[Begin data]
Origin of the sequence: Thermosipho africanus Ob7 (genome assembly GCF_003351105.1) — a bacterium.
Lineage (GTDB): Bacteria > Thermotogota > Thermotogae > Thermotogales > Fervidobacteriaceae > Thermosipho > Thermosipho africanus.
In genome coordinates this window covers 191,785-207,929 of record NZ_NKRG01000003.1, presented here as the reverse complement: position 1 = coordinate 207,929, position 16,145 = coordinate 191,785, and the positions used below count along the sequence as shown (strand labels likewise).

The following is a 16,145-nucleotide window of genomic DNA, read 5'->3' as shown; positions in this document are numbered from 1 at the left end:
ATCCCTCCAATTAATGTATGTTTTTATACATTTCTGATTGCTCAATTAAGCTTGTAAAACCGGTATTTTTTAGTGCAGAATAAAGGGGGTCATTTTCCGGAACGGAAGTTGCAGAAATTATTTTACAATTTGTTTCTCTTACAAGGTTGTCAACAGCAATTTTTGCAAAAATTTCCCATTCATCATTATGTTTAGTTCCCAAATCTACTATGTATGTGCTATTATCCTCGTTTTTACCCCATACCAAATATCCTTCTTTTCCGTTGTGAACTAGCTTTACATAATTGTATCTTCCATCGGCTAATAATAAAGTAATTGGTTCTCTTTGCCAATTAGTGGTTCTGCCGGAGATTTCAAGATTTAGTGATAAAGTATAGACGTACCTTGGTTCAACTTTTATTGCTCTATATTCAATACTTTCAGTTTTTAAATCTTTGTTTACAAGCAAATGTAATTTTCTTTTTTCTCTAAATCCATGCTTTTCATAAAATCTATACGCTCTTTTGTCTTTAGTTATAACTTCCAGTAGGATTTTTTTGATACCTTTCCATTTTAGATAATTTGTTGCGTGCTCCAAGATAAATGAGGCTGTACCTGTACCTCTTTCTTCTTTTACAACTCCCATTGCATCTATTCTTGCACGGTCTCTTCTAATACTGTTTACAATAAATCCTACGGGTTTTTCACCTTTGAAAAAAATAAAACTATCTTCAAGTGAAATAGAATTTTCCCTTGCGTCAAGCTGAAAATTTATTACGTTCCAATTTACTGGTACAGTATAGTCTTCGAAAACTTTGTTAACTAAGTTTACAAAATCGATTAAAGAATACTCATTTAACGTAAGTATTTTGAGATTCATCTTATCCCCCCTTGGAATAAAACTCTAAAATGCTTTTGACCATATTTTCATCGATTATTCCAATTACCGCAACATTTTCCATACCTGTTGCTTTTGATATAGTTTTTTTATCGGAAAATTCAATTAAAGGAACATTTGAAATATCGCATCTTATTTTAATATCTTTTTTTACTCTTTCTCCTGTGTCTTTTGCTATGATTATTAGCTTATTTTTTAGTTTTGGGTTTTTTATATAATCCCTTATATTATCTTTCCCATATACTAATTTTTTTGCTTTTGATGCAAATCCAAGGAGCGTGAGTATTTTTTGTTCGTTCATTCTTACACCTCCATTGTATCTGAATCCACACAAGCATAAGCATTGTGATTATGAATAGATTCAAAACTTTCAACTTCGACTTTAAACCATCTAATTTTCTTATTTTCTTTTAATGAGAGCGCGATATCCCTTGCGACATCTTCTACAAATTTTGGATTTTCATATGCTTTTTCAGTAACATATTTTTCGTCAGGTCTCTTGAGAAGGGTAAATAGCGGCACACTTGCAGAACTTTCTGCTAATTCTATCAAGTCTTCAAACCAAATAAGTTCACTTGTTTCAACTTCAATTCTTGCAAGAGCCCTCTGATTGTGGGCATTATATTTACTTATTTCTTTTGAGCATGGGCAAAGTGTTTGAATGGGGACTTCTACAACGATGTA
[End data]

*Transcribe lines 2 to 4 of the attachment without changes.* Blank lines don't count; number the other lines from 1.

Lineage (GTDB): Bacteria > Thermotogota > Thermotogae > Thermotogales > Fervidobacteriaceae > Thermosipho > Thermosipho africanus.
In genome coordinates this window covers 191,785-207,929 of record NZ_NKRG01000003.1, presented here as the reverse complement: position 1 = coordinate 207,929, position 16,145 = coordinate 191,785, and the positions used below count along the sequence as shown (strand labels likewise).

The following is a 16,145-nucleotide window of genomic DNA, read 5'->3' as shown; positions in this document are numbered from 1 at the left end: